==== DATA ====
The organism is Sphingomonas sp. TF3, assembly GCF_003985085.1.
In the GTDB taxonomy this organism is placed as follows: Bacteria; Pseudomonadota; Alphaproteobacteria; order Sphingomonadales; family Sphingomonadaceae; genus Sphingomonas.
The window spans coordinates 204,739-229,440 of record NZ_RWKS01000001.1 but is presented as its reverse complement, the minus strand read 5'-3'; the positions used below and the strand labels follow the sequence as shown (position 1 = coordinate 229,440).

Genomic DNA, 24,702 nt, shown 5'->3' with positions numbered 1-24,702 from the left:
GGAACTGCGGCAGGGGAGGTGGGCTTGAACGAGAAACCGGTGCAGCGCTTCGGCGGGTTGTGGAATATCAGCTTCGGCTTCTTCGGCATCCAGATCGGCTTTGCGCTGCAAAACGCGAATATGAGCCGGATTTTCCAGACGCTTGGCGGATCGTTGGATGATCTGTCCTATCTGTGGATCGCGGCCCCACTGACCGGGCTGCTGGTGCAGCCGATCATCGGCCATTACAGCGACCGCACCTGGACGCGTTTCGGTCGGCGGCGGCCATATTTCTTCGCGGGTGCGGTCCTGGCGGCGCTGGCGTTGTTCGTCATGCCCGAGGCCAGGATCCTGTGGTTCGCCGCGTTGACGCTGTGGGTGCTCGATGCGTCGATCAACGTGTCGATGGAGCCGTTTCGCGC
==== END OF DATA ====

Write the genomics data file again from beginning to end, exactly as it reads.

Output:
The organism is Sphingomonas sp. TF3, assembly GCF_003985085.1.
In the GTDB taxonomy this organism is placed as follows: Bacteria; Pseudomonadota; Alphaproteobacteria; order Sphingomonadales; family Sphingomonadaceae; genus Sphingomonas.
The window spans coordinates 204,739-229,440 of record NZ_RWKS01000001.1 but is presented as its reverse complement, the minus strand read 5'-3'; the positions used below and the strand labels follow the sequence as shown (position 1 = coordinate 229,440).

Genomic DNA, 24,702 nt, shown 5'->3' with positions numbered 1-24,702 from the left:
GGAACTGCGGCAGGGGAGGTGGGCTTGAACGAGAAACCGGTGCAGCGCTTCGGCGGGTTGTGGAATATCAGCTTCGGCTTCTTCGGCATCCAGATCGGCTTTGCGCTGCAAAACGCGAATATGAGCCGGATTTTCCAGACGCTTGGCGGATCGTTGGATGATCTGTCCTATCTGTGGATCGCGGCCCCACTGACCGGGCTGCTGGTGCAGCCGATCATCGGCCATTACAGCGACCGCACCTGGACGCGTTTCGGTCGGCGGCGGCCATATTTCTTCGCGGGTGCGGTCCTGGCGGCGCTGGCGTTGTTCGTCATGCCCGAGGCCAGGATCCTGTGGTTCGCCGCGTTGACGCTGTGGGTGCTCGATGCGTCGATCAACGTGTCGATGGAGCCGTTTCGCGC